Monday, during an interview on Public Radio International's The Takeaway, I discussed flexible alternatives to minimize layoffs because, the research shows, managers may think that firing someone who makes $50,000 a year saves $50,000 a year, but really it's costing them between $75,000 and $125,000.
Using flexibility, such as reduced schedules/salaries, adding unpaid vacation days, furloughs/sabbaticals, etc., is not only the least costly approach to reduce labor expenses, but it preserves the profit-generating productivity and engagement critical for recovery—personally, organizationally, nationally and globally.
This conclusion in based on the detailed comparative cost/benefit analysis between voluntary turnover, layoffs and flexible downsizing that I conducted in preparation for The Takeaway interview and can be found in the table below (sorry for the size, still figuring out how to embed tables). My primary sources for the analysis were Dr. Wayne Cascio's book, Responsible Restructuring, and a variety of articles and blog posts in which experts agree the cost of voluntary turnover ranges from 150% of salary to 250% of salary, with a detailed listing of costs by William Bliss, of Bliss & Associates.
As I said in the interview, some layoffs may be necessary especially in industries that are restructuring; however, as the comparative cost benefit analysis below illustrates there are actually even more costs associated with layoffs than voluntary turnover. These are considered by business to be one-time, non-recurring costs, however, they are costs nonetheless. Therefore, it's not surprising that research shows layoffs are a short-term fix with little or no long term profit payoff:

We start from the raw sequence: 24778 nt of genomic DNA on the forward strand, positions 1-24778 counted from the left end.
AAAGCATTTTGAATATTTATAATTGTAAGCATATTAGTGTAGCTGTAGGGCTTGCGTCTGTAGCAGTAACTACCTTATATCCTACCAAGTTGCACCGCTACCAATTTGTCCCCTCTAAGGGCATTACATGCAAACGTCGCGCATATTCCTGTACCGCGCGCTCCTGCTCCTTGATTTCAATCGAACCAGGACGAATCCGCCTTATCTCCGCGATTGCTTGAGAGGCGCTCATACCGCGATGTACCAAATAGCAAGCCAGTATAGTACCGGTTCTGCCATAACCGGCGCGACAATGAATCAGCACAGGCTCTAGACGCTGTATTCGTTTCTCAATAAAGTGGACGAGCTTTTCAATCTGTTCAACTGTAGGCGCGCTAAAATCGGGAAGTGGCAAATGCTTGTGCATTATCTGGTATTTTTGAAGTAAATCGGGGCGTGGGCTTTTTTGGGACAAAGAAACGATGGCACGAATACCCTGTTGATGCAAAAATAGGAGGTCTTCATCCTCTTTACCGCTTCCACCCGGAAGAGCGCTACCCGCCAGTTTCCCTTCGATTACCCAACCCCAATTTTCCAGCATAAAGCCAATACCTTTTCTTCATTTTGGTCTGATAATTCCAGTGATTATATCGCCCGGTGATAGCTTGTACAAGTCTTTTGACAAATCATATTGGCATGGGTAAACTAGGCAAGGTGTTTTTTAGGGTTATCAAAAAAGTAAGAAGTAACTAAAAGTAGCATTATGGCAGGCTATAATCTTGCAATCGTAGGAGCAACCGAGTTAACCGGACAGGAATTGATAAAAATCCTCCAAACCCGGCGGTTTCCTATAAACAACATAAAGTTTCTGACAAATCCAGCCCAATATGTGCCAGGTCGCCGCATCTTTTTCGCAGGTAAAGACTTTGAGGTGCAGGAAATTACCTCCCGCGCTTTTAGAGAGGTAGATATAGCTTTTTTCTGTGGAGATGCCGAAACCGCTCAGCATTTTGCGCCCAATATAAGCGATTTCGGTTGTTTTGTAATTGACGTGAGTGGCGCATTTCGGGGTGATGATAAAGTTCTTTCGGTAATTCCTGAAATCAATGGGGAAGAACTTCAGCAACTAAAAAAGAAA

- 2001 Layoffs and Job Security Survey conducted by the Society for Human Resource Management found that only 32% of the responding companies said layoffs had improved profits. And even the massive layoffs in big companies like the one’s we are hearing so much about today, had not produced increased earnings years later.
- Another survey of the S&P 500 from 1982-2000 showed that profitability did not necessarily follow downsizing even two years later
Some may argue that voluntary turnover ratios don't apply to layoffs because they include rehiring costs. Well, that would be true if the companies that are laying people off weren't also hiring. And according to the research, in many cases companies continue to hire. The same SHRM study of layoffs cited above found that of the companies that had laid off employees, 45% rehired the laid off workers full time, 17% rehired laid off workers as consultants and 56% hired new employees.
Finally, what is a manager who must reduce labor costs supposed to do? The analysis shows that flexible alternatives reduce labor expenses while avoiding many of the layoff related costs, including the costs of hiring. The comparative cost/benefit analysis clearly shows—if you are not being forced to cut jobs because of a restructuring of your business or industry and you want to avoid or at least minimize job cuts, flexible alternatives to layoffs are the best bottom-line alternative.
Where do you begin? Check out "Getting Started with Flexible Downsizing—Manager and Employee 'How to'" on my Work+Life Fit Blog. |
Need inspiration? Go to the list of Downsizing Flexibility Champions I am tracking or the Families and Work Institute's list of what companies are doing to help their employees during the recession.